A Tory MP who was widely-condemned for speaking alongside far-right politicians at a conference has been reprimanded by the party but has avoided a suspension.
Daniel Kawczynski defied critics to speak at an event in Rome as part of a line-up that included Hungary’s prime minister Viktor Orban and Italy’s Matteo Salvini.
The Shrewsbury and Atcham MP was condemned by the Board of Deputies of British Jews and the Government’s envoy for post-Holocaust issues, the Tory Lord Pickles.
The Muslim Council of Britain said his presence alongside “Islamophobes and anti-Semites” was “unacceptable” while Labour called for the whip to be suspended.
A Conservative Party spokeswoman said on Thursday that his appearance was unacceptable and said the MP had been reprimanded.
“Daniel Kawczynski has been formally warned that his attendance at this event was not acceptable, particularly in light of the views of some of those in attendance, which we utterly condemn, and that he is expected to hold himself to higher standards,” she said.
“Daniel has accepted this and apologised.”
The MP had been condemned in the days leading up to the National Conservatism conference but attempted to justify his intentions and attacked his critics in a letter to his local paper published on the morning of the conference.
Mr Salvini is an anti-immigration hardliner while fellow speaker Ryszard Legutko is a Polish Law and Justice MEP who has reportedly described homophobia as a “totally fictitious problem”.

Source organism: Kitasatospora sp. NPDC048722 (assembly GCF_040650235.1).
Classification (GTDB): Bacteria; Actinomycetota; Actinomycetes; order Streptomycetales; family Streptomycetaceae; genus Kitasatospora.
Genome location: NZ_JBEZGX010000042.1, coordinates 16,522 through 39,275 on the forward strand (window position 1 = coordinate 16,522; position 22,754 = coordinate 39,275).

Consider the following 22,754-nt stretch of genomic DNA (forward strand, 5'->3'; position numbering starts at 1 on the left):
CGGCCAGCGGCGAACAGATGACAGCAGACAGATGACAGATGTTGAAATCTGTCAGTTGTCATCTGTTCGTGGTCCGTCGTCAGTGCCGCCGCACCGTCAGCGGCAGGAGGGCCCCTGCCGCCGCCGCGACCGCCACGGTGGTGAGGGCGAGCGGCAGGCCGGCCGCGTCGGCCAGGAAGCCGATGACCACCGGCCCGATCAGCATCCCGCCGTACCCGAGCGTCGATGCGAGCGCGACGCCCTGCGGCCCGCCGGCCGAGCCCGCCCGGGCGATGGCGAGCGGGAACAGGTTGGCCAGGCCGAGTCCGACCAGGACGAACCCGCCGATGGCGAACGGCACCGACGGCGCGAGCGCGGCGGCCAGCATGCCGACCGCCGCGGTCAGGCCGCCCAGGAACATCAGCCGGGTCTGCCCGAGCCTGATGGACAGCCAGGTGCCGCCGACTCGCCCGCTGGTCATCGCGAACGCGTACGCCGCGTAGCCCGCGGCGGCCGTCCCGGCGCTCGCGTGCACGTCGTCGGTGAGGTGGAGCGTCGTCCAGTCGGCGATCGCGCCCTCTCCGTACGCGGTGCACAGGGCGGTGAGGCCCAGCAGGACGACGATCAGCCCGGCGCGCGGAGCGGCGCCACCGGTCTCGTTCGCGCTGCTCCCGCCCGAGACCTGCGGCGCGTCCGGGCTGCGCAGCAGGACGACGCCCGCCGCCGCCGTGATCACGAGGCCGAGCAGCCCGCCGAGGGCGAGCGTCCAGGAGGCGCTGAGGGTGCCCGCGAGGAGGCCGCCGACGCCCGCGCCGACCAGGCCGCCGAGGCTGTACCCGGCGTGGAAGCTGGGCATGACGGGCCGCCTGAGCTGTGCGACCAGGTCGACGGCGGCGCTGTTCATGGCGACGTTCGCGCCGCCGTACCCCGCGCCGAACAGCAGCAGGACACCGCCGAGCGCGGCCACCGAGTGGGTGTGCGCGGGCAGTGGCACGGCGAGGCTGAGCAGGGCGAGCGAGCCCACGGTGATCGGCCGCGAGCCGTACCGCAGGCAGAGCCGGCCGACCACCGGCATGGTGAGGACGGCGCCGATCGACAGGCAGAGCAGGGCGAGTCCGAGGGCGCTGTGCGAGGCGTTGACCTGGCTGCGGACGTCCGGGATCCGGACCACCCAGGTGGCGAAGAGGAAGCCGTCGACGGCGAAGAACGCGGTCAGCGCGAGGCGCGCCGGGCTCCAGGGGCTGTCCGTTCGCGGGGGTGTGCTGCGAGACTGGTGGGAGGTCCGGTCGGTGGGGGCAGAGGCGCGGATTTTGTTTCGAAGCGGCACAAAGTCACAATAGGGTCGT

Also on the line-up was Marion Marechal, the niece of French far-right leader Marine Le Pen. Ms Marechal has described France as becoming “the little niece of Islam”.
Mr Kawczynski, a Polish-born Brexiteer, had written to the Shropshire Star saying he would defy those who had “deplored” him by speaking at the conference regardless.
“Clearly, Messrs Orban and Salvini are not to everyone’s tastes,” he wrote.
“But they represent serious ideas and concerns, some of which are shared by many citizens of the UK.
“They have certainly proved electorally attractive in their own countries and have every right to speak at a conference on the subject of national sovereignty, the very thing they have pledged to defend and which accounts for their popularity with voters.”